As a Managed Service Provider (MSP), we manage our client's computers. One of the most important things we do is to make sure that patches, fixes, and updates are installed. But that's a bit more complicated than it sounds.
For example, Microsoft released an update three days ago that is now causing many machines to fail.Today we see this headline:
Microsoft Tells Windows 7 Users to Uninstall Update - PCs Can Fail to Restart
Please see "The Problem" at the end of this blog post. The bottom line is: An automatic update applied to all machines on Tuesday is making some machines fail and others to display false messages about licensing.
Now Microsoft is recommending that you un-install this patch and wait for a patched patch that doesn't have the problem.
Lesson: Do Not Install Every Update!Okay. So you should not install every update. Or at least you need a system to determine which updates should and which should not be installed.
A good computer consultant (managed service provider) will have a process for patching machines. It looks something like this:
- Microsoft releases patch
- Patch is tested by a third party to verify that there are no problems
- If blacklisted, patch is not deployed to client machines
- If whitelisted, patch is deployed to client machines
A good computer consultant will use a Remote Monitoring and Management tool to deploy patches. That way, everyone gets them at once. But they only get the ones that are safe! That's one of the reasons we call it managed services. We manage your machines.
You might think this service costs extra money. But most MSPs simply include it as part of their regular support. After all, the computer consultant has to spend less time fixing machines if the "patches" are all safe and whitelisted. And you, the client, can keep working without interruption.
In a perfect world, you should never have to know that a patch was released and failed. You should just keep working. Your consultant should help you avoid these issues altogether. Your consultant should NOT be charging you to uninstall patches like this simply because he doesn't have a system to avoid them in the first place.
If you don't have a managed service agreement, of course you'll need to pay someone to uninstall this patch. But if you do have a managed service agreement for your computers, then this is just another beautiful Spring day where you can worry about what YOU do for a living and not about your technology.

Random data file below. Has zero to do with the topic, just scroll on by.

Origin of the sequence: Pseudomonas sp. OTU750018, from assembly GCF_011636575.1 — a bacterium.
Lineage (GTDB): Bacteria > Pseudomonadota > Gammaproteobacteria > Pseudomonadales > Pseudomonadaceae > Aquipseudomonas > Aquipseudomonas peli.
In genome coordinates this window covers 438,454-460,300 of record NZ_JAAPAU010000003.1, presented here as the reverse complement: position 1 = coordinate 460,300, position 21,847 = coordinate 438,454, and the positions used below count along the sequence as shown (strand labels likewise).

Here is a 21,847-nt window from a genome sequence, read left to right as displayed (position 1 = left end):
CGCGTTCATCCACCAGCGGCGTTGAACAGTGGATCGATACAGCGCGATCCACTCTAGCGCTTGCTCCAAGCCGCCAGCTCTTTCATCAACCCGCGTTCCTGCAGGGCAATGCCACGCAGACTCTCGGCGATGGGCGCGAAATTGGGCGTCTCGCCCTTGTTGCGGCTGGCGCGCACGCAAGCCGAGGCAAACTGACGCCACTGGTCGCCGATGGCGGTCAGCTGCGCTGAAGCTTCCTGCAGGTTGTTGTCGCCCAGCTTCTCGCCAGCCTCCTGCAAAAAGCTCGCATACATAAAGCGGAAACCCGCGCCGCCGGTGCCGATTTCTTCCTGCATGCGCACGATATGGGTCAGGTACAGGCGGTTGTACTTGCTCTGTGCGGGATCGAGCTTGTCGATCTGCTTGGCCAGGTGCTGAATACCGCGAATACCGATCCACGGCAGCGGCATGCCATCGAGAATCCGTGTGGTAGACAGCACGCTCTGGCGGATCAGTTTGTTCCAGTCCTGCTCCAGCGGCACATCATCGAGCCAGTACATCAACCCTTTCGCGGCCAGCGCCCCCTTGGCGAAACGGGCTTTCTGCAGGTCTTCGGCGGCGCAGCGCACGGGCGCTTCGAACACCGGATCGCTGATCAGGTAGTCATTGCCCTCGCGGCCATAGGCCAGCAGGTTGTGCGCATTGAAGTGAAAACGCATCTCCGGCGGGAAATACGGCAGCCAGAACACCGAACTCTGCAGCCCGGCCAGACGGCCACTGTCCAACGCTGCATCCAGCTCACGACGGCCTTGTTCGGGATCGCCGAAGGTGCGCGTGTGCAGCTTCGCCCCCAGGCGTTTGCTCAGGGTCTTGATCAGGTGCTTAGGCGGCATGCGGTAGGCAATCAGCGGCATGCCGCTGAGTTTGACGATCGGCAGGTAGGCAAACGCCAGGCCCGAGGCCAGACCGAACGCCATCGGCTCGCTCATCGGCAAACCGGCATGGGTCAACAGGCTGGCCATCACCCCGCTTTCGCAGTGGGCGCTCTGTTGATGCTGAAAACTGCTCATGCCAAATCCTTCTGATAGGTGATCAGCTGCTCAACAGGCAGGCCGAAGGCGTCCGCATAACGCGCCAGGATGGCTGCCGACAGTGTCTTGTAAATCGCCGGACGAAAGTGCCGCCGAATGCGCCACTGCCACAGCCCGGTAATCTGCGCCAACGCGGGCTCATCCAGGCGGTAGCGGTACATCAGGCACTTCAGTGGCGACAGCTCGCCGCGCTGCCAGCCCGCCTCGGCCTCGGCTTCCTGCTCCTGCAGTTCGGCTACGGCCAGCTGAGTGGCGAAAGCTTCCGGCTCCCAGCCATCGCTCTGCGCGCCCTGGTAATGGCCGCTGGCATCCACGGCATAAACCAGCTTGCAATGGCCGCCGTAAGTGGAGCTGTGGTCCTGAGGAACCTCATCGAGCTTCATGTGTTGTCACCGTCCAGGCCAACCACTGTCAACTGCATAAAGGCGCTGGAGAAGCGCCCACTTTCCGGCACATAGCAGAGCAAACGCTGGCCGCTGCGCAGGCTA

Lesson: Hire The Right Consultant
Before you hire a technician or consultant, ask about the patch management system they use.
If they stare at you, then blink, and say that they rely on Microsoft's "Automatic Updates," you need to keep interviewing. Automatic Updates put your machine at risk. Yes, they're safe 99.9% of the time. But if you just spent three days trying to figure out why your machines won't start, then that .1% becomes very expensive.
In the 21st Century, every computer consultant should be using an automated patch management (remote monitoring and management) system. If your I.T. person doesn't even know what that is, you should step up to more professional support.
It's guaranteed to cost you less money because you'll have fewer problems and more UP-Time for your computers.
The ProblemHere's what's going on.
1) Microsoft tried to fix a potential security problem. See Microsoft Security Bulletin MS13-036. The "fix" was release in Microsoft Update 2823324. See the Knowledge Base article on Microsoft Update 2823324.
2) Some machines (Windows 7 as far as I can tell from the reports) do not restart after the patch is applied.
3) Some machines give false reports that software licenses are not valid.
4) Now Microsoft is recommending that you uninstall that patch while they work on patching the patch.
Microsoft maintains a blog for talking about these things. See the Microsoft Security Center Response blog. Here's what they say about the issue:
"We are aware that some of our customers may be experiencing difficulties after applying security update 2823324, which we provided in security bulletin MS13-036 on Tuesday, April 9. We’ve determined that the update, when paired with certain third-party software, can cause system errors. As a precaution, we stopped pushing 2823324 as an update when we began investigating the error reports, and have since removed it from the download center.":-)